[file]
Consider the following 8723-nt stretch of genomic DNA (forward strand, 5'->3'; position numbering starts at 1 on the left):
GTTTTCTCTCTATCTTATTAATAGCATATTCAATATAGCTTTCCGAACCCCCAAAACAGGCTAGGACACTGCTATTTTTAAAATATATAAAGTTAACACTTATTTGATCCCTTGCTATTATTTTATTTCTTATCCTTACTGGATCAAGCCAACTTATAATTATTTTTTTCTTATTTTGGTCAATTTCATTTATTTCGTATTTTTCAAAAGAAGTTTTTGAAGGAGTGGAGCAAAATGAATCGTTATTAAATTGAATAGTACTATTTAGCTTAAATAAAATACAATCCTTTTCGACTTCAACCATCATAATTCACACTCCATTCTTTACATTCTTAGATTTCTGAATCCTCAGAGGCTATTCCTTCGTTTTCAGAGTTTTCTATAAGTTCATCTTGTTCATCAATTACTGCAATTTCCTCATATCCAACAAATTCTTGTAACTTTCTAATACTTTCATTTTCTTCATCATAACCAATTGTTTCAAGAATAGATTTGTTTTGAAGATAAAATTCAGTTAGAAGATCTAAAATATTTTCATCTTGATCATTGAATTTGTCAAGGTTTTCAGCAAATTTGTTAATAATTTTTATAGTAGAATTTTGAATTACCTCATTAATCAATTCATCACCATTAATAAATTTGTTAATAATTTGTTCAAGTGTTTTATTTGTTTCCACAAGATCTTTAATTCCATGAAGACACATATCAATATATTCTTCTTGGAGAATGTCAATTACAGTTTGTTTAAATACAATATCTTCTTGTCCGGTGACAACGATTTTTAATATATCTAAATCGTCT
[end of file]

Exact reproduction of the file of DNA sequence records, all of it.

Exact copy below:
Consider the following 8723-nt stretch of genomic DNA (forward strand, 5'->3'; position numbering starts at 1 on the left):
GTTTTCTCTCTATCTTATTAATAGCATATTCAATATAGCTTTCCGAACCCCCAAAACAGGCTAGGACACTGCTATTTTTAAAATATATAAAGTTAACACTTATTTGATCCCTTGCTATTATTTTATTTCTTATCCTTACTGGATCAAGCCAACTTATAATTATTTTTTTCTTATTTTGGTCAATTTCATTTATTTCGTATTTTTCAAAAGAAGTTTTTGAAGGAGTGGAGCAAAATGAATCGTTATTAAATTGAATAGTACTATTTAGCTTAAATAAAATACAATCCTTTTCGACTTCAACCATCATAATTCACACTCCATTCTTTACATTCTTAGATTTCTGAATCCTCAGAGGCTATTCCTTCGTTTTCAGAGTTTTCTATAAGTTCATCTTGTTCATCAATTACTGCAATTTCCTCATATCCAACAAATTCTTGTAACTTTCTAATACTTTCATTTTCTTCATCATAACCAATTGTTTCAAGAATAGATTTGTTTTGAAGATAAAATTCAGTTAGAAGATCTAAAATATTTTCATCTTGATCATTGAATTTGTCAAGGTTTTCAGCAAATTTGTTAATAATTTTTATAGTAGAATTTTGAATTACCTCATTAATCAATTCATCACCATTAATAAATTTGTTAATAATTTGTTCAAGTGTTTTATTTGTTTCCACAAGATCTTTAATTCCATGAAGACACATATCAATATATTCTTCTTGGAGAATGTCAATTACAGTTTGTTTAAATACAATATCTTCTTGTCCGGTGACAACGATTTTTAATATATCTAAATCGTCT